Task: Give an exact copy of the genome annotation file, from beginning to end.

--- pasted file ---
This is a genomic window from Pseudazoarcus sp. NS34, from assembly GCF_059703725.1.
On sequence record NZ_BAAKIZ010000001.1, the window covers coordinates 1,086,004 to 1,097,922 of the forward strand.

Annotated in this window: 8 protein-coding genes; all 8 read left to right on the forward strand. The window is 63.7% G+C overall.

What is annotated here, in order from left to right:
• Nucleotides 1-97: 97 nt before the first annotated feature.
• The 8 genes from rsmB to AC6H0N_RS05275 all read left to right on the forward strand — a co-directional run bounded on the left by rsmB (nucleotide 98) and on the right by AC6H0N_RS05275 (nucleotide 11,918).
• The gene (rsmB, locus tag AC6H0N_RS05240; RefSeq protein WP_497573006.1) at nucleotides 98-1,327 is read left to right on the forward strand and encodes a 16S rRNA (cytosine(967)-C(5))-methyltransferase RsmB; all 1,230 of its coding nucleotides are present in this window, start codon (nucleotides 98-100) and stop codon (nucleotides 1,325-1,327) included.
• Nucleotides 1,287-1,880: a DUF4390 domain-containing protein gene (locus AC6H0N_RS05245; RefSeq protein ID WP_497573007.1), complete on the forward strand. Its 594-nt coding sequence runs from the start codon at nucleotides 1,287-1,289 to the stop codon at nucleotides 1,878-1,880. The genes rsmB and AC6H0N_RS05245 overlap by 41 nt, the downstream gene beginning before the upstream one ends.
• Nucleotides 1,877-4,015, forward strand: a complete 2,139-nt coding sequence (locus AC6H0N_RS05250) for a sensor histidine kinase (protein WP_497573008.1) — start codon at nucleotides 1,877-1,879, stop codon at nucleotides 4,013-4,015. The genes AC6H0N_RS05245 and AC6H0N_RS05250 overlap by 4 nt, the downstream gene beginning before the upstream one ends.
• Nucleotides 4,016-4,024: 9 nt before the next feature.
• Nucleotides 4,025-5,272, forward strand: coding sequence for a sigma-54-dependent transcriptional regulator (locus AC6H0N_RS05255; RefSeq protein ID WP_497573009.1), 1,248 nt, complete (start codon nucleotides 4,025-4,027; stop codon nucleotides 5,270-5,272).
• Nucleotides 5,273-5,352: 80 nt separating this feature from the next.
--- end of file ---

This is a genomic window from Pseudazoarcus sp. NS34, from assembly GCF_059703725.1.
On sequence record NZ_BAAKIZ010000001.1, the window covers coordinates 1,086,004 to 1,097,922 of the forward strand.

Annotated in this window: 8 protein-coding genes; all 8 read left to right on the forward strand. The window is 63.7% G+C overall.

What is annotated here, in order from left to right:
• Nucleotides 1-97: 97 nt before the first annotated feature.
• The 8 genes from rsmB to AC6H0N_RS05275 all read left to right on the forward strand — a co-directional run bounded on the left by rsmB (nucleotide 98) and on the right by AC6H0N_RS05275 (nucleotide 11,918).
• The gene (rsmB, locus tag AC6H0N_RS05240; RefSeq protein WP_497573006.1) at nucleotides 98-1,327 is read left to right on the forward strand and encodes a 16S rRNA (cytosine(967)-C(5))-methyltransferase RsmB; all 1,230 of its coding nucleotides are present in this window, start codon (nucleotides 98-100) and stop codon (nucleotides 1,325-1,327) included.
• Nucleotides 1,287-1,880: a DUF4390 domain-containing protein gene (locus AC6H0N_RS05245; RefSeq protein ID WP_497573007.1), complete on the forward strand. Its 594-nt coding sequence runs from the start codon at nucleotides 1,287-1,289 to the stop codon at nucleotides 1,878-1,880. The genes rsmB and AC6H0N_RS05245 overlap by 41 nt, the downstream gene beginning before the upstream one ends.
• Nucleotides 1,877-4,015, forward strand: a complete 2,139-nt coding sequence (locus AC6H0N_RS05250) for a sensor histidine kinase (protein WP_497573008.1) — start codon at nucleotides 1,877-1,879, stop codon at nucleotides 4,013-4,015. The genes AC6H0N_RS05245 and AC6H0N_RS05250 overlap by 4 nt, the downstream gene beginning before the upstream one ends.
• Nucleotides 4,016-4,024: 9 nt before the next feature.
• Nucleotides 4,025-5,272, forward strand: coding sequence for a sigma-54-dependent transcriptional regulator (locus AC6H0N_RS05255; RefSeq protein ID WP_497573009.1), 1,248 nt, complete (start codon nucleotides 4,025-4,027; stop codon nucleotides 5,270-5,272).
• Nucleotides 5,273-5,352: 80 nt separating this feature from the next.